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Posted on Thu, Mar 1, 2012 : 5:58 a.m.

Downtown Ann Arbor software firm LLamasoft adds 50 employees

By Nathan Bomey

Ann Arbor-based LLamasoft Inc. doubled its work force in 2011, making the supply chain software firm one of the largest independently owned software companies in the area.


Llamasoft CEO Don Hicks (left) and Executive Vice President Toby Brzoznowski, seen here while their office was under construction in 2009, said the company is running out of room in its current space.

File photo |

The company hired about 50 new employees last year while experiencing 80 percent revenue growth, said executive vice president Toby Brzoznowski.

Today, the company has about 100 employees — including 70 in downtown Ann Arbor — and is seeking an influx of venture capital to sustain the pace of its growth.

LLamasoft leases about 7,800 square feet on the third and fourth floors of First Martin Corp.'s historic First National building at the corner of Washington and Main streets in downtown Ann Arbor.

After running out of space, the company recently signed a lease with Tinnin Investments for about 2,800 square feet of office space on the second floor of the East Liberty Street building that houses Cafe Japon.

That office is being used as overflow space to support the company's growth, but Brzoznowski said it's not a permanent solution.

"We love this building, we love this space — other people love it, too, that's the problem," Brzoznowski said of the First National building. "Basically we bought ourselves another 12 months by migrating next door. At that point, we'll have to figure out what's next because we're not really slowing down our growth."

The company has experienced an intense wave of interest in its supply chain management and design software and consulting — a package of services that appeals to many major corporate partners. LLamasoft's customers include global companies like Nike and Unilever.

"This particular market is growing and increasing in relevance, and we just happen to be in the right place at the right time and perceived as the leaders in the space — and to lead, we've got to innovate," Brzoznowski said.

For LLamasoft, that has meant a significant investment in research and development, including software developers, user interface developers, testers and quality assurance leaders.

The company also hired 10 PhD "operations research" experts to expand the capabilities of LLamasoft's technology, which helps companies design, upgrade and monitor their supply chains.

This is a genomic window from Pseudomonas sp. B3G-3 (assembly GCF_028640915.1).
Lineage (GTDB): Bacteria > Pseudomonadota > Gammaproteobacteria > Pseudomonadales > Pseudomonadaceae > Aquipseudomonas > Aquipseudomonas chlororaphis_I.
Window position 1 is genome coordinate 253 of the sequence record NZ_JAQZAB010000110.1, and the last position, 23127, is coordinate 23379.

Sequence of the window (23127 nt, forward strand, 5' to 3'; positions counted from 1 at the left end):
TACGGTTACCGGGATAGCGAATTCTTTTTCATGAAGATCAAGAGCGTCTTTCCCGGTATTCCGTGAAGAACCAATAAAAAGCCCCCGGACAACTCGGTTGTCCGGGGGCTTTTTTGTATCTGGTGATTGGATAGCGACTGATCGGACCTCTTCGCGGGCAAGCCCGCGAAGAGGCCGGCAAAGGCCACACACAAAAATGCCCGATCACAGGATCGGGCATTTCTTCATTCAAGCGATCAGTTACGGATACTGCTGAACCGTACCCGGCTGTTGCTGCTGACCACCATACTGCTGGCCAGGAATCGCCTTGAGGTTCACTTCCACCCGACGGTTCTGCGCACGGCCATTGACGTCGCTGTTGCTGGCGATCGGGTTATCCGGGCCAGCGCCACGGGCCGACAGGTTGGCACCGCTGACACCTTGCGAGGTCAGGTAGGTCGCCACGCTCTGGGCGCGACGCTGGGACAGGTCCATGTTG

"That's not a low-cost investment," Brzoznowski said. "But these guys are the ones that do all the math behind the software and that's what gives us the competitive advantage. Anybody can create a user interface — but it's the math underneath. These guys are really pushing the boundaries of what can be modeled."

LLamasoft — which now has offices in the United Kingdom, Colombia, South Africa, Shanghai, Boston and Atlanta — is projecting revenue growth of at least 60 percent in 2012. The company's already topped $10 million in revenue.

Brzoznowski said demand from international clients is expected to fuel much of the company's growth. The company recently secured a deal with a large bottled water company in China, has identified revenue opportunities in Europe and views Brazil as an obvious growth spot because of complex tax laws.

CEO Don Hicks said the company is now seeking outside investment to continue expanding its services and hiring new employees. It would be the first venture capital investment for the 14-year-old company.

"We don't have to take it to survive, but we do see an opportunity to sustain the growth," Hicks said.

He hinted that the company has gotten traction in its hunt for investors.

"The venture community here in town has been very hungry for a company that actually sells things and makes things," Hicks said.

LLamasoft's momentum is breeding success, too. Since the company has established relationships with major global brands, it is now well positioned to identify new opportunities to develop products and services — because it can see what its clients need.

Among the opportunities is "data visualization" — leveraging massive amounts of supply chain data to deliver customized data analysis.

"There's just more and more data within companies now," Brzoznowski said. "You've got to be able to act on it, gather data from enterprise sources, visualize what's there and migrate that into your modeling platform."

Contact's Nathan Bomey at (734) 623-2587 or You can also follow him on Twitter or subscribe to's newsletters.



Thu, Mar 1, 2012 : 2:07 p.m.

In South America would it be pronounced "Yamasoft"?


Thu, Mar 1, 2012 : 1:32 p.m.

Yea! More tax revenue for the city and the state!

taxpayer united

Thu, Mar 1, 2012 : 11:50 a.m.

Great to see a company growing. Good Luck !.